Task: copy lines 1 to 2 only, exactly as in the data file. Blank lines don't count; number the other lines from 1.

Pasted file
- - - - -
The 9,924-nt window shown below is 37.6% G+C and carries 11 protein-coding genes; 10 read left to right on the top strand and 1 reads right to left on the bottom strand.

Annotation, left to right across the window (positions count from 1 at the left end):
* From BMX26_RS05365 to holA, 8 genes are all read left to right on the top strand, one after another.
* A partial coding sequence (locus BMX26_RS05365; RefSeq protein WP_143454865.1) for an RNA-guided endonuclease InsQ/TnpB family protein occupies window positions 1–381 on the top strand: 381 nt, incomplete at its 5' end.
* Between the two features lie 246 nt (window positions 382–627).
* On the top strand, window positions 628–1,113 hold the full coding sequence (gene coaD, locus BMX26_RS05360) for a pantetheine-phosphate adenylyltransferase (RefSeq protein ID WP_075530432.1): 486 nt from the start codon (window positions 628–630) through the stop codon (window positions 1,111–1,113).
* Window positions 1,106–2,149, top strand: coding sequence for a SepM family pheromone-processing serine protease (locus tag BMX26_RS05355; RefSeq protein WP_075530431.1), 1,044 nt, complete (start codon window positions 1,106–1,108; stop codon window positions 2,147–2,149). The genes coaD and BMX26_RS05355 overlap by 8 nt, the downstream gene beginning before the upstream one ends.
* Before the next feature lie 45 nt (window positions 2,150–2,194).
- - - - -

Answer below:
The 9,924-nt window shown below is 37.6% G+C and carries 11 protein-coding genes; 10 read left to right on the top strand and 1 reads right to left on the bottom strand.

Annotation, left to right across the window (positions count from 1 at the left end):